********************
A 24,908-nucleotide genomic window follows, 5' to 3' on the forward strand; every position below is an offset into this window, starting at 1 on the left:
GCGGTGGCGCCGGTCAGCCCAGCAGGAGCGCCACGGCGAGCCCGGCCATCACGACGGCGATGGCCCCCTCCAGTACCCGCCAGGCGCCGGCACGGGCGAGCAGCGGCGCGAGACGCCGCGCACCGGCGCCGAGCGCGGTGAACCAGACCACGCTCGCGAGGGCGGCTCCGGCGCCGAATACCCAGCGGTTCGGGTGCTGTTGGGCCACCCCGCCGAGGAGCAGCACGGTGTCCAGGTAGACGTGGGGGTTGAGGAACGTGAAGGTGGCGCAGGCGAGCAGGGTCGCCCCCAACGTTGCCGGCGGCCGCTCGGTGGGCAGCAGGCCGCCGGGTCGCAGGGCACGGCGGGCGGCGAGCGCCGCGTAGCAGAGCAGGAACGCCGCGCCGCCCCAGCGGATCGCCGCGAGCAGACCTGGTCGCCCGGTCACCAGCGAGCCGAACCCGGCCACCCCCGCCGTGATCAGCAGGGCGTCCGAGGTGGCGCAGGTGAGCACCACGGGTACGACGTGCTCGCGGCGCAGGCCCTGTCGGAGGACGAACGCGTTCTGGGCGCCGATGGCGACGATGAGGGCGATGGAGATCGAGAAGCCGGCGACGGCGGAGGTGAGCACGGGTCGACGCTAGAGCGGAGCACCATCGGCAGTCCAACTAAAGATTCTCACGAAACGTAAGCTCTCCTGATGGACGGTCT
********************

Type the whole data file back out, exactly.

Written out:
A 24,908-nucleotide genomic window follows, 5' to 3' on the forward strand; every position below is an offset into this window, starting at 1 on the left:
GCGGTGGCGCCGGTCAGCCCAGCAGGAGCGCCACGGCGAGCCCGGCCATCACGACGGCGATGGCCCCCTCCAGTACCCGCCAGGCGCCGGCACGGGCGAGCAGCGGCGCGAGACGCCGCGCACCGGCGCCGAGCGCGGTGAACCAGACCACGCTCGCGAGGGCGGCTCCGGCGCCGAATACCCAGCGGTTCGGGTGCTGTTGGGCCACCCCGCCGAGGAGCAGCACGGTGTCCAGGTAGACGTGGGGGTTGAGGAACGTGAAGGTGGCGCAGGCGAGCAGGGTCGCCCCCAACGTTGCCGGCGGCCGCTCGGTGGGCAGCAGGCCGCCGGGTCGCAGGGCACGGCGGGCGGCGAGCGCCGCGTAGCAGAGCAGGAACGCCGCGCCGCCCCAGCGGATCGCCGCGAGCAGACCTGGTCGCCCGGTCACCAGCGAGCCGAACCCGGCCACCCCCGCCGTGATCAGCAGGGCGTCCGAGGTGGCGCAGGTGAGCACCACGGGTACGACGTGCTCGCGGCGCAGGCCCTGTCGGAGGACGAACGCGTTCTGGGCGCCGATGGCGACGATGAGGGCGATGGAGATCGAGAAGCCGGCGACGGCGGAGGTGAGCACGGGTCGACGCTAGAGCGGAGCACCATCGGCAGTCCAACTAAAGATTCTCACGAAACGTAAGCTCTCCTGATGGACGGTCT